On 5 April 2021, the US Supreme Court put an end to the dispute between Oracle and Google. By confirming that Google was not at fault in reproducing more than 11,500 lines of code, this decision raises questions about the fate of programmers in Europe.
After a decade-long legal battle, Google has just won the case against Oracle over whether Application Programming Interfaces (APIs) are open source or protected by US copyright law. It is true that Google, which had acquired the Android start-up, had copied more than 11 500 lines of code from the Java API for its own system. As the owner of these lines of code, Oracle then brought an action before the American courts regarding the acts of infringement committed by Google.
However, this view has now been challenged by the supreme judges on the grounds that "Google's copying of the API to reimplement a user interface, taking only what was necessary to allow users to put their accumulated talents to work in a new and transformative program, was a fair use of that material at law. To arrive at this solution based on American fair use - an exception to copyright, just as there are exceptions to French copyright “. To arrive at this solution based on American fair use - an exception to copyright, just as there are exceptions to French copyright (Intellectual Property Code, Article L. 122-5) - the judges considered that: the disputed copy only concerned "declaring codes" linked to free-range ideas; Google's approach was one of creative progress; the lines of code copied represented only 0.4% of the overall code. Therefore, no infringement was evident since Google could invoke fair use. The problem is that there is nothing in the decision to confirm that APIs are not copyrightable or protected.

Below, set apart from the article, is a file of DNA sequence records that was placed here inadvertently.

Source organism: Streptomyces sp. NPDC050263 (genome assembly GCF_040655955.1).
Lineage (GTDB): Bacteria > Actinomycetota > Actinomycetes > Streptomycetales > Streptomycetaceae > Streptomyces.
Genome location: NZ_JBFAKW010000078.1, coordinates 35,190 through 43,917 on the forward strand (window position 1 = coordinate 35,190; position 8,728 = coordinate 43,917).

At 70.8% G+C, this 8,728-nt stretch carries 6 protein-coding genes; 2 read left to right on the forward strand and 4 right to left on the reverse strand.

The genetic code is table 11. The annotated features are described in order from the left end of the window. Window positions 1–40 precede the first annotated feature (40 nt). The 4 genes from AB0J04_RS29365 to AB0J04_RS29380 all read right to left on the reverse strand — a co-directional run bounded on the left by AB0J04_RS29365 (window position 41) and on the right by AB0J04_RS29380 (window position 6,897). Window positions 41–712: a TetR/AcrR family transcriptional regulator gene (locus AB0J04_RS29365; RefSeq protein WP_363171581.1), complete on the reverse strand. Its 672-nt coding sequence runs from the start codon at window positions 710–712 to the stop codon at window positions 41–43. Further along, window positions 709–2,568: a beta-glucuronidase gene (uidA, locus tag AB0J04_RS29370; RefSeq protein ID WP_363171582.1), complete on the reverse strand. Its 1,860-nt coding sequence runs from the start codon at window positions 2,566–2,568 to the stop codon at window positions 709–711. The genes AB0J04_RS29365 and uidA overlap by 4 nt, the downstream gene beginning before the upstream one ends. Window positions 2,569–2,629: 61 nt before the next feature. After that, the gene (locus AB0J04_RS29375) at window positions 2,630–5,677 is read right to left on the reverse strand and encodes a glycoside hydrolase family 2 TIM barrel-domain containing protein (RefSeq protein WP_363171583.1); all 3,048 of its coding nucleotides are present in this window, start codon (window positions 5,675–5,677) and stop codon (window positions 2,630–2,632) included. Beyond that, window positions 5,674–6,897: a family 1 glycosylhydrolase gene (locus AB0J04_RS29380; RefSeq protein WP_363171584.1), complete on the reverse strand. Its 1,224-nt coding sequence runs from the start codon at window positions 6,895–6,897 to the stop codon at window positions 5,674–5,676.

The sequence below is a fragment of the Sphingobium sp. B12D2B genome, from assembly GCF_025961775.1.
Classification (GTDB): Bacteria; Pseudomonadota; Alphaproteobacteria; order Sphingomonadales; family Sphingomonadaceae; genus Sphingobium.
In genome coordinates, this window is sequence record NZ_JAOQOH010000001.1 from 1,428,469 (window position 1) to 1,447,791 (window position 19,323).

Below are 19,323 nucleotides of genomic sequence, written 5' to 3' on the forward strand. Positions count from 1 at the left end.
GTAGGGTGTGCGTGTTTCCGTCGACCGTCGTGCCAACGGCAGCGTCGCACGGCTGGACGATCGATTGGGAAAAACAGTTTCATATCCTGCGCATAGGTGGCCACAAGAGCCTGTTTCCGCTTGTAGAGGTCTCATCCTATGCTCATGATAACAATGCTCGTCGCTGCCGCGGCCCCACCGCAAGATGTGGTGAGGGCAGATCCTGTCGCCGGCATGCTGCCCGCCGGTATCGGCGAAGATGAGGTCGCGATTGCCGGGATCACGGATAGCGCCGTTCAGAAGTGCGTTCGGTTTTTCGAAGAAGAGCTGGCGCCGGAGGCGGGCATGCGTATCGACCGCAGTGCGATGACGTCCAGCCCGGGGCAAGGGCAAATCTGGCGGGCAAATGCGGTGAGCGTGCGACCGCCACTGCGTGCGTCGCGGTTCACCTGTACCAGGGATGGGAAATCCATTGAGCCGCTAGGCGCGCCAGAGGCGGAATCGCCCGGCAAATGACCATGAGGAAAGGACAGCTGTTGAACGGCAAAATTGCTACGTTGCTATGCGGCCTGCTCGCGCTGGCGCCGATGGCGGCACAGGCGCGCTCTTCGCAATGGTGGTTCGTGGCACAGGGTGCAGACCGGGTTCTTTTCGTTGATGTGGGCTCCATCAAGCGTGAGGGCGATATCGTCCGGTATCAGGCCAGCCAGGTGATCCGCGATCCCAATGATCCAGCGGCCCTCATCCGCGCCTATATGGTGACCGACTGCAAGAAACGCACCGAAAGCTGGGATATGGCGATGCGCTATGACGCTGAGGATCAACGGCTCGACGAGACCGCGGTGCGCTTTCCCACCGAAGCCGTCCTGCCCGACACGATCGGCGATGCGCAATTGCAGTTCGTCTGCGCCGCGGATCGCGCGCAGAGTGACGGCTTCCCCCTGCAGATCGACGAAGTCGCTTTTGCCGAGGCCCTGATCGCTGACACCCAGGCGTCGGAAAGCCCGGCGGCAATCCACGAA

Indeed, the Supreme Judges tacitly considered the application of fair use without specifying the legal argument that APIs are susceptible to copyright protection, perhaps so as not to cause serious harm to computer creation and innovation. This is a surprising solution since, on the other side of the Atlantic, Directive 2009/24/EC provides that the ideas and principles underlying a computer program are not protected by copyright but could be the subject of an action for unfair or parasitic competition. It now remains to be seen whether a European programmer would be liable to be worried if he or she copied lines of code developed on American territory. Another battle for digital sovereignty in the face of this foreign element.
IP/IT DATA TEAM